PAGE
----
The search for wisdom

I’ve been working my way through A Treatise on Atonement by Hosea Ballou, the great Universalist minister and theologian of the early nineteenth century. I like Ballou’s commitment to the use of common sense and reason in religion, as exemplified in passages like this one:

We feel our own imperfections; we wish for every one to seek with all his might after wisdom; and let it be found where it may, or by whom it may, we humbly wish to have it brought to light, that all may enjoy it; but do not feel authorized to condemn an honest inquirer after truth, for what he believes different from a majority of us.

This could be a central motto for religious liberals.

4 thoughts on “The search for wisdom”

  1. Understand this was written in the 19th century, but I would not subscribe to a motto that heralds our imperfections as a rationale for seeking wisdom (religious truth) wherever and in whomever it may be found. How is this substantially different from being told we need to seek the truth of Christ because we are all sinners? Frankly, I long for a religion that starts with the premise: You’re ABSOLUTELY PERFECT just the way you are, and you don’t need to atone for ANYTHING. You don’t need to be “saved” – or as we might say, “transformed within” – by seeking wisdom. And if you feel imperfect or broken, then get over it, and learn to love yourself.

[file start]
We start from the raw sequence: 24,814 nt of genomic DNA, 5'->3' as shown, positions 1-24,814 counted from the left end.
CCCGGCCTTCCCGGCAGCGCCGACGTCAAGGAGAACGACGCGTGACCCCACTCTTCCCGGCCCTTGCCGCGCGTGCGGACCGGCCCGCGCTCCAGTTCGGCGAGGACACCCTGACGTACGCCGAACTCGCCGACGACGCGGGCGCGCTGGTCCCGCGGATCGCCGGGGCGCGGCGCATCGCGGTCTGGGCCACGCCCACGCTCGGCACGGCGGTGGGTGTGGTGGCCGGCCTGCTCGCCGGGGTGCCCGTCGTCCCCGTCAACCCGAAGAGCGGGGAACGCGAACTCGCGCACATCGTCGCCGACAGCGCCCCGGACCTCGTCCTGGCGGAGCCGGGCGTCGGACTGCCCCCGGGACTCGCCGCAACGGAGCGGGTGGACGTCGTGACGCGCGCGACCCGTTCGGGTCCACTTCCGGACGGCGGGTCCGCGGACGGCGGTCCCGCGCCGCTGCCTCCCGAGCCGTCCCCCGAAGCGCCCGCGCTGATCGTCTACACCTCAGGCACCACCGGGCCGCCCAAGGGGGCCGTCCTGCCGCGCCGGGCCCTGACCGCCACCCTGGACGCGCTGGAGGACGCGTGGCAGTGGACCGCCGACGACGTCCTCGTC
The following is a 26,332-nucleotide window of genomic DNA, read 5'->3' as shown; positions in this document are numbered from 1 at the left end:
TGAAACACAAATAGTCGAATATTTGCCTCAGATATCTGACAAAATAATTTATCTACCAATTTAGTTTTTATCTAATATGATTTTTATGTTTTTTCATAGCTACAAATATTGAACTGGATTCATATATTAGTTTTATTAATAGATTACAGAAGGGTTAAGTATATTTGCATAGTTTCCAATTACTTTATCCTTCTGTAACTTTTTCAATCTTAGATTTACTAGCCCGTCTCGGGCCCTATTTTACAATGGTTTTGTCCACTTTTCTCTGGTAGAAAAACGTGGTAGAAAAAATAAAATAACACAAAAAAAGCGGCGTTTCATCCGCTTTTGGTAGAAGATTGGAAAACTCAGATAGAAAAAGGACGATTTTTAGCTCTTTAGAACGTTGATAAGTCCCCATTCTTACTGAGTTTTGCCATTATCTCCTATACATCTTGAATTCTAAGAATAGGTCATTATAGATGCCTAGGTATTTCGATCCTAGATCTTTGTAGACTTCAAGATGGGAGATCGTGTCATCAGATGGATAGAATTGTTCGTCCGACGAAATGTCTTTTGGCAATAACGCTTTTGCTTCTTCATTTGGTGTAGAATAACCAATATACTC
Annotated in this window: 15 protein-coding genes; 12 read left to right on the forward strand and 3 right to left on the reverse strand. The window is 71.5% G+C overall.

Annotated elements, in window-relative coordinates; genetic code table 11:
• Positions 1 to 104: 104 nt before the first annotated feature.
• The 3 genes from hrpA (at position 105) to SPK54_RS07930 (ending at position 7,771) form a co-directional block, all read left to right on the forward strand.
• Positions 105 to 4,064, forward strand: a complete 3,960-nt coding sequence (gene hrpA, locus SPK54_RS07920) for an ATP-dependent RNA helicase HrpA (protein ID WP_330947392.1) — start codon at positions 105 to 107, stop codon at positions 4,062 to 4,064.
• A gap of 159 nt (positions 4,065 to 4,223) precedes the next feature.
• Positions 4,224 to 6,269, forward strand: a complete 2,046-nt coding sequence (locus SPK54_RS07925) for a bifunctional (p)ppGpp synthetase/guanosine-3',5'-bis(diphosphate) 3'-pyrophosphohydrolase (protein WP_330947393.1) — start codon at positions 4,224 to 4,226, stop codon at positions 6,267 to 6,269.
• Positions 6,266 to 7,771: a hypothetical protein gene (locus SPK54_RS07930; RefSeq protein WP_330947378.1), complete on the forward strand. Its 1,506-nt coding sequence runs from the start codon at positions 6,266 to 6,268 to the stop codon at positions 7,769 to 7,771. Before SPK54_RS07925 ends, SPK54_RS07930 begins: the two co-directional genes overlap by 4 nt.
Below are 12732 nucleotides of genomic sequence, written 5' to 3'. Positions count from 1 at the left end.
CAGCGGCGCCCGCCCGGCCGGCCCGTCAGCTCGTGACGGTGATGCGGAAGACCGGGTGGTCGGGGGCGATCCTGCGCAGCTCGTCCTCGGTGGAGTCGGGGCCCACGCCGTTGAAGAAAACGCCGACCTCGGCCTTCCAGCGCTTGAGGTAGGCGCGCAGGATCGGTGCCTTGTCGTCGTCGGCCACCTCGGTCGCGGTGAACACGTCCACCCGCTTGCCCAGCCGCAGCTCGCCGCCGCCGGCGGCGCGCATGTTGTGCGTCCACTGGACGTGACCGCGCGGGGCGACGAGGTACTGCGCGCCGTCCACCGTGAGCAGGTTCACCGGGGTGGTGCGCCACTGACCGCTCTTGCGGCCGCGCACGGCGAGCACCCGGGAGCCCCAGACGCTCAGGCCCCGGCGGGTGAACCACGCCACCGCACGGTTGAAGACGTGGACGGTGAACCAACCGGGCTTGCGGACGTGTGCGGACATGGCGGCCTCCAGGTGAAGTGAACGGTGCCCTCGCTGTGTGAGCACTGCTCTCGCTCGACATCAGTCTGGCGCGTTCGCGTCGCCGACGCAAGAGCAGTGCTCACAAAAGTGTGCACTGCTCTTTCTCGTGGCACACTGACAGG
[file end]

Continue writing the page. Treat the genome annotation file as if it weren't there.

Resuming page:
2. Except what is could do with some improvement at least while people are starved or beaten (physically or mentally), while the environment is destroyed, while we destroy the future for the next generation. To ignore that is to be blind.

    One difference between sinners/Christ and human/wisdom is that many Christians see Christ|God as an active participant (sometimes with God as the only active participant, sinners are predestined). Wisdom is an attribute not a participant.

  3. Victor, Ballou pretty much starts from the premise that you’re fine just the way you are — he’d phrase it that you are going to get to go to heaven no matter what, but given his early nineteenth century frame of reference, that’s not so very different from what you’re saying. When he’s talking about imperfections, he’s talking about imperfect understanding. Basically, in this passage he’s affirming the right of religious liberals to disagree among ourselves as we honestly inquire after truth.

    Erp, Ballou would pretty much agree that the world is a mess. His theology tended to lead Universalists to believe that we should spend a lot less time worrying about the afterlife (why worry about it if we’re all going to get to heaven anyway?), and spend a lot more time worrying about this life here and now.

  4. Did Ballou cite any dishonest inquirers and who and how should ferret them out? Otherwise I’d agree on the paragraph as good motto for liberal faith.

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